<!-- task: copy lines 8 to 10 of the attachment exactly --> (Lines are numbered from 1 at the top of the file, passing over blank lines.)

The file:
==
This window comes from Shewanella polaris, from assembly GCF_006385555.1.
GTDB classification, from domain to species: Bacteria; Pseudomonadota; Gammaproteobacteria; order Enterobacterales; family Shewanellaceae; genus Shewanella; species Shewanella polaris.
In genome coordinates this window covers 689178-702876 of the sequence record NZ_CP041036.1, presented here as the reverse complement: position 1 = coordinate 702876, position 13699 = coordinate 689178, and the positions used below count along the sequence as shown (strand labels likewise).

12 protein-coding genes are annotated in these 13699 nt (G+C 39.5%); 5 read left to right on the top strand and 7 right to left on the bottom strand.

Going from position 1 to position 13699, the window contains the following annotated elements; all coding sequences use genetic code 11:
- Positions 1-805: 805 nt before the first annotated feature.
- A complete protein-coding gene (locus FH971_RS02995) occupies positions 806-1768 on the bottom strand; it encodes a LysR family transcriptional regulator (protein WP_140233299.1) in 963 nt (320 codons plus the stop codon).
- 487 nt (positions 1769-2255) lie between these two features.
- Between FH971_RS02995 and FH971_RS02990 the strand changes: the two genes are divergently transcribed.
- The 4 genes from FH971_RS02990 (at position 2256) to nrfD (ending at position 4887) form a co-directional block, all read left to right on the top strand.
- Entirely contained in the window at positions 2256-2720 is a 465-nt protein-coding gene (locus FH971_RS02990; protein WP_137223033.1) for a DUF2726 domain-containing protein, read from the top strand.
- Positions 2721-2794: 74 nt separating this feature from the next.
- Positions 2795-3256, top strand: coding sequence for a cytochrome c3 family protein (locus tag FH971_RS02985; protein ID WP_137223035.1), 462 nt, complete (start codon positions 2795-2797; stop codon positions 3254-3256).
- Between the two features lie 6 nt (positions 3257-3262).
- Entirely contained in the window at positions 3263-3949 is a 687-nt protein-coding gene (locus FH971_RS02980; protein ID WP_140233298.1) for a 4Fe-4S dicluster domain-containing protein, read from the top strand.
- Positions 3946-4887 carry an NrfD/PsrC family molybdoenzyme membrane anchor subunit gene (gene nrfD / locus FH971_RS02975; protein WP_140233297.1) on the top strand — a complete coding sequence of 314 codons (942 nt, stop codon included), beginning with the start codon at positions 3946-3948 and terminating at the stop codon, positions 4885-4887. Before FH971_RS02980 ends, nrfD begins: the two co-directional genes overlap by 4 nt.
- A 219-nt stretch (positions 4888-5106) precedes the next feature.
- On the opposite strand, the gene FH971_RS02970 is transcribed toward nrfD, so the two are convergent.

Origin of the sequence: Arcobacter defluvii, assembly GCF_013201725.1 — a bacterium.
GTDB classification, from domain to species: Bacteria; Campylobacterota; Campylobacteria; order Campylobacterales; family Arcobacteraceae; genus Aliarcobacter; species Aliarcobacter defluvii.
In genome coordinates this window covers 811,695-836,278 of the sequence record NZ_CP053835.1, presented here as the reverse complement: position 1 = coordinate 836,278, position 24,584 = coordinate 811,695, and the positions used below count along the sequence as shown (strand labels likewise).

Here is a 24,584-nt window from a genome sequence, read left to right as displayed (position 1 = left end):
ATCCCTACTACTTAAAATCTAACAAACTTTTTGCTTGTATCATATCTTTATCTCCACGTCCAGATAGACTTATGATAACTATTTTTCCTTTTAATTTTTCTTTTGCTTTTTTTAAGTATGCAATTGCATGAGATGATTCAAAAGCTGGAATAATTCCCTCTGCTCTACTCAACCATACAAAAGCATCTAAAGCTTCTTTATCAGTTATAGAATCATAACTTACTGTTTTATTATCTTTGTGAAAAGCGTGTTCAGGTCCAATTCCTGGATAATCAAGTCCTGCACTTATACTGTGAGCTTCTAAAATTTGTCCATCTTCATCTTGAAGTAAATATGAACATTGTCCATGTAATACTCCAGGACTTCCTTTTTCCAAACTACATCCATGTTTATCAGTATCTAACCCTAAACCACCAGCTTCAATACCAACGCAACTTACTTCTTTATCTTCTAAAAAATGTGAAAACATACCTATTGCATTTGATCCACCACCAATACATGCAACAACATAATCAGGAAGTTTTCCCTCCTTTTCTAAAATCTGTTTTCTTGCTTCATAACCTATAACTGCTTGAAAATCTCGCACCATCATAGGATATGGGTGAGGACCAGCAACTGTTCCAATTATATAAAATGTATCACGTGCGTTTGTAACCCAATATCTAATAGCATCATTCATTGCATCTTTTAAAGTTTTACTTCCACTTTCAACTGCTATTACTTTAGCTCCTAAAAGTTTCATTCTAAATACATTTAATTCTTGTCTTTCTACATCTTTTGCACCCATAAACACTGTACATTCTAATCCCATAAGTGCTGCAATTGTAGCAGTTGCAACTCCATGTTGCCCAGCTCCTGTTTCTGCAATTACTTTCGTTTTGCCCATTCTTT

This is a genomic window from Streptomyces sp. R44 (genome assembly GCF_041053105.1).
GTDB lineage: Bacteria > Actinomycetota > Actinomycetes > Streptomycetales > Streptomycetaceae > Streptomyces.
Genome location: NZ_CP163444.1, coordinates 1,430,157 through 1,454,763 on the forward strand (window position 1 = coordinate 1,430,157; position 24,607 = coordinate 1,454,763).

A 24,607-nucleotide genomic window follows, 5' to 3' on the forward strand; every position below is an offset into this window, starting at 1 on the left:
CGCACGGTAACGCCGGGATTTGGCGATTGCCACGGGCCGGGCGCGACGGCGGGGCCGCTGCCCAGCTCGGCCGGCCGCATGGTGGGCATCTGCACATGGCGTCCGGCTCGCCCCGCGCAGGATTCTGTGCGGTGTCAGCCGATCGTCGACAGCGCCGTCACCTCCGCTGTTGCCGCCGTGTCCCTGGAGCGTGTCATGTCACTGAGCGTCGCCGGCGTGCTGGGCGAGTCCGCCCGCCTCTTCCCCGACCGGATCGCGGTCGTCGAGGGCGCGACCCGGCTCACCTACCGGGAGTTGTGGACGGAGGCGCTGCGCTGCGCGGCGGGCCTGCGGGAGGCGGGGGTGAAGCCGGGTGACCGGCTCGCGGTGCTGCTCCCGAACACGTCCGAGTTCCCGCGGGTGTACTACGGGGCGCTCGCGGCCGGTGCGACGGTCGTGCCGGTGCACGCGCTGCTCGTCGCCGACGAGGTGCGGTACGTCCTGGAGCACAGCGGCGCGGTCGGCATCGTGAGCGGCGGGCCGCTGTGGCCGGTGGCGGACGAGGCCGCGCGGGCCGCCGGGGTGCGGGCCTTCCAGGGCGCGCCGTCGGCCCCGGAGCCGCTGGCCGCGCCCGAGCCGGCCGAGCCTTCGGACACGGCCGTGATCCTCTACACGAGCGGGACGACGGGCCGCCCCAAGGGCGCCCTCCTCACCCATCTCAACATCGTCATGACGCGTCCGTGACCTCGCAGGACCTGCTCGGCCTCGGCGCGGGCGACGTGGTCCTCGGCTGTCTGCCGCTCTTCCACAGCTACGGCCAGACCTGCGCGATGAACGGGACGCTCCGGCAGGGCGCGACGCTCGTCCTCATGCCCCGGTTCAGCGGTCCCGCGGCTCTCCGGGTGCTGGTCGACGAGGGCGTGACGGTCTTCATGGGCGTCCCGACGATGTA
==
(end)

- 487 nt (positions 1769-2255) lie between these two features.
- Between FH971_RS02995 and FH971_RS02990 the strand changes: the two genes are divergently transcribed.
- The 4 genes from FH971_RS02990 (at position 2256) to nrfD (ending at position 4887) form a co-directional block, all read left to right on the top strand.